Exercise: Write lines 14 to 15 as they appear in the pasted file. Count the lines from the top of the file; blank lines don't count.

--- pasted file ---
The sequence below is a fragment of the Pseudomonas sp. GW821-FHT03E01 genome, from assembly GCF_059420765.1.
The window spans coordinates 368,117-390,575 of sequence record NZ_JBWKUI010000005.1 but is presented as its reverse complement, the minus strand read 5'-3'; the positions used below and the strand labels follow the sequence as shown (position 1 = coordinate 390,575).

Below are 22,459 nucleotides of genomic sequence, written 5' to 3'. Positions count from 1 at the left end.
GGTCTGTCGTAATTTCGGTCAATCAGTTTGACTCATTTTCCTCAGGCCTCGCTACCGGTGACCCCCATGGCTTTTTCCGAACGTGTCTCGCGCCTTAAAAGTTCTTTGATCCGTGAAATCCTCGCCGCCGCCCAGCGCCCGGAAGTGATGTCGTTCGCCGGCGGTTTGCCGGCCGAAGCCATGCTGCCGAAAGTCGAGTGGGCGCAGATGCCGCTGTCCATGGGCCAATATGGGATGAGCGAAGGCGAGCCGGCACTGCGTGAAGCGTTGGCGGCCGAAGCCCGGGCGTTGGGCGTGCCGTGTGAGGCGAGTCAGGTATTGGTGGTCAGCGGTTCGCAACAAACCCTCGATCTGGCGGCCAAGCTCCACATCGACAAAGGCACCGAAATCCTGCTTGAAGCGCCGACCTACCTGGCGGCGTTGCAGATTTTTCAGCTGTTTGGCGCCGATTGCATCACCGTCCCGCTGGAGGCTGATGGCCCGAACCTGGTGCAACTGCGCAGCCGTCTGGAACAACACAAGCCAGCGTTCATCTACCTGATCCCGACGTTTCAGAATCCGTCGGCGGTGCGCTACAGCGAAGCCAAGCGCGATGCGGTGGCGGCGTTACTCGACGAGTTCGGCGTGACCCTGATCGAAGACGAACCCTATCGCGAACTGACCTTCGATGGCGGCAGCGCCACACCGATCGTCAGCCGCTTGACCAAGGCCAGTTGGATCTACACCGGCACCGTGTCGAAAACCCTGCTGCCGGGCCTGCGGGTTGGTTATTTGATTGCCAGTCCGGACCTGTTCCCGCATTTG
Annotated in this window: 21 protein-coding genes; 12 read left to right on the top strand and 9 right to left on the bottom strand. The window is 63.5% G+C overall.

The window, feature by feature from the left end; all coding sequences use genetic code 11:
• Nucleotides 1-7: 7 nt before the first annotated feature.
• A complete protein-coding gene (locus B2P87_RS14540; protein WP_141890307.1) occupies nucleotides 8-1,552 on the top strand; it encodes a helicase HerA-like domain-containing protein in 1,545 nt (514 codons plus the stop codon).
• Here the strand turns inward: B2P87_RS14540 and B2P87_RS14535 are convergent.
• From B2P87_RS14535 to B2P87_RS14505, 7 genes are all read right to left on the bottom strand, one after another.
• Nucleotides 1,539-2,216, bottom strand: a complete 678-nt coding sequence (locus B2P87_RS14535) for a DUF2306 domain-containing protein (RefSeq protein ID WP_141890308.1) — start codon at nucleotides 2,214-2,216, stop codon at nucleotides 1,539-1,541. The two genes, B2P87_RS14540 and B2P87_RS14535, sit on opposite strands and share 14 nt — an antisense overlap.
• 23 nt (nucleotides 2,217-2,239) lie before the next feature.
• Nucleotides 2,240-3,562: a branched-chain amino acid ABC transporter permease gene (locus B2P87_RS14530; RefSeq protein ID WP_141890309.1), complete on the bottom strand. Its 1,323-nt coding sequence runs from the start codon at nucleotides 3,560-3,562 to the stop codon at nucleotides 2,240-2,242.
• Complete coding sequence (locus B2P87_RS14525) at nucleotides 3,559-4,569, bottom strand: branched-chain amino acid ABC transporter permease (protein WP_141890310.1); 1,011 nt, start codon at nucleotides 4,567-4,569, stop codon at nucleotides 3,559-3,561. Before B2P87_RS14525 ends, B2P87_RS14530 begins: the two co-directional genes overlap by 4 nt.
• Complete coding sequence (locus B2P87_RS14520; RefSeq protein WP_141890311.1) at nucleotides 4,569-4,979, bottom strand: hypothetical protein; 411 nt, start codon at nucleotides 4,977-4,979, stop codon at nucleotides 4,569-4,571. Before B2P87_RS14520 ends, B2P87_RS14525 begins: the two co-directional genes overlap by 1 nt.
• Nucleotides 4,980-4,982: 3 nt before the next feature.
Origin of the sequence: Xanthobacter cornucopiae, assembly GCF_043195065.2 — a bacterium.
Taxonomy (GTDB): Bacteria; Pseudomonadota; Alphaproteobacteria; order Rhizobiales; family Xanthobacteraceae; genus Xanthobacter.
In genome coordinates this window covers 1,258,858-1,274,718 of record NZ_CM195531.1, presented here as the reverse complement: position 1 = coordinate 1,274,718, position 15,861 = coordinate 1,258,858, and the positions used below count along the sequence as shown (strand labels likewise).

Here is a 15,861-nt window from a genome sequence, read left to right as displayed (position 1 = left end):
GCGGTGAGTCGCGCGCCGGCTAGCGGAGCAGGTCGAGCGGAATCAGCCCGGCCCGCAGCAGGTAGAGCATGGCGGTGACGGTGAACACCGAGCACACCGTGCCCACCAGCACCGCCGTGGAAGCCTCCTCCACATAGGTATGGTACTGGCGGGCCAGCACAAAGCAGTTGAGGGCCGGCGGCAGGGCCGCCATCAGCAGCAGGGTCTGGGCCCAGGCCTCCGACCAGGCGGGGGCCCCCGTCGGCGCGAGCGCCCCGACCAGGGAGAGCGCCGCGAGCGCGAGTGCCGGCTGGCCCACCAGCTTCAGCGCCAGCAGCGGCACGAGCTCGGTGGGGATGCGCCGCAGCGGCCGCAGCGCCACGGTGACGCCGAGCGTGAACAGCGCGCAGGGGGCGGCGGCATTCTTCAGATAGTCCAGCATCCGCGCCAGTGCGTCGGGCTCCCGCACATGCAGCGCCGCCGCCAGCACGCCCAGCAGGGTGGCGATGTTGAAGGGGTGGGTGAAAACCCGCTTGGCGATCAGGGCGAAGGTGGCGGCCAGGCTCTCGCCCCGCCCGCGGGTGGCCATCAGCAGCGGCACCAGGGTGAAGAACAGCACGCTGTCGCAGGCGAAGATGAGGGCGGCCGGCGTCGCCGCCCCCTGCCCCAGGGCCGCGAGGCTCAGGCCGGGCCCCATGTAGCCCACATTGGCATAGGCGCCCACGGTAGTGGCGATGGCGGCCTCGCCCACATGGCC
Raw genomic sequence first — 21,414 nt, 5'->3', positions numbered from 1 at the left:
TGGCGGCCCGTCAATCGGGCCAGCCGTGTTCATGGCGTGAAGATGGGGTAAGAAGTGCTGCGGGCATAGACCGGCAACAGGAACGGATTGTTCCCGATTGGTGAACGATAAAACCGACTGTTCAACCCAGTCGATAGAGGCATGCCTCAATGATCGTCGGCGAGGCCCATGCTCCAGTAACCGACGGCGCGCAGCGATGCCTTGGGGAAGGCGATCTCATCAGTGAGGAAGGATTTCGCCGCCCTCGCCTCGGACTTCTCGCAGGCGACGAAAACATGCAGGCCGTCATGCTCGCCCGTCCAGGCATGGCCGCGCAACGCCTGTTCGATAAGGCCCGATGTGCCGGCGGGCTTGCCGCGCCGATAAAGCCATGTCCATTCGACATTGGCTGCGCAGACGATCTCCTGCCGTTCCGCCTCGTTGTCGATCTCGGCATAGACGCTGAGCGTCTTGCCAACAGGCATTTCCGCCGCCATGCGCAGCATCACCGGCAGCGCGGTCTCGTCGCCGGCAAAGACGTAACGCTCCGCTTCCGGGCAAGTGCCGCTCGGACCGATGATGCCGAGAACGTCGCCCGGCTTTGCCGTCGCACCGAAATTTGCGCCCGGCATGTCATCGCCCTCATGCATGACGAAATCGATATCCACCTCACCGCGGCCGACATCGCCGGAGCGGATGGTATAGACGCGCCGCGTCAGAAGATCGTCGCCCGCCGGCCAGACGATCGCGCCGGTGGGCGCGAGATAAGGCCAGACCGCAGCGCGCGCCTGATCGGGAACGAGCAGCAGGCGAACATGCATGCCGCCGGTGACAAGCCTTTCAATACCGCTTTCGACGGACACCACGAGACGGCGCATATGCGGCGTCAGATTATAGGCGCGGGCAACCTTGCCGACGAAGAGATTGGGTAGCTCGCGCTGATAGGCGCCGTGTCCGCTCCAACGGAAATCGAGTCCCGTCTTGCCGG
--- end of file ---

• Complete coding sequence (locus B2P87_RS14525) at nucleotides 3,559-4,569, bottom strand: branched-chain amino acid ABC transporter permease (protein WP_141890310.1); 1,011 nt, start codon at nucleotides 4,567-4,569, stop codon at nucleotides 3,559-3,561. Before B2P87_RS14525 ends, B2P87_RS14530 begins: the two co-directional genes overlap by 4 nt.
• Complete coding sequence (locus B2P87_RS14520; RefSeq protein WP_141890311.1) at nucleotides 4,569-4,979, bottom strand: hypothetical protein; 411 nt, start codon at nucleotides 4,977-4,979, stop codon at nucleotides 4,569-4,571. Before B2P87_RS14520 ends, B2P87_RS14525 begins: the two co-directional genes overlap by 1 nt.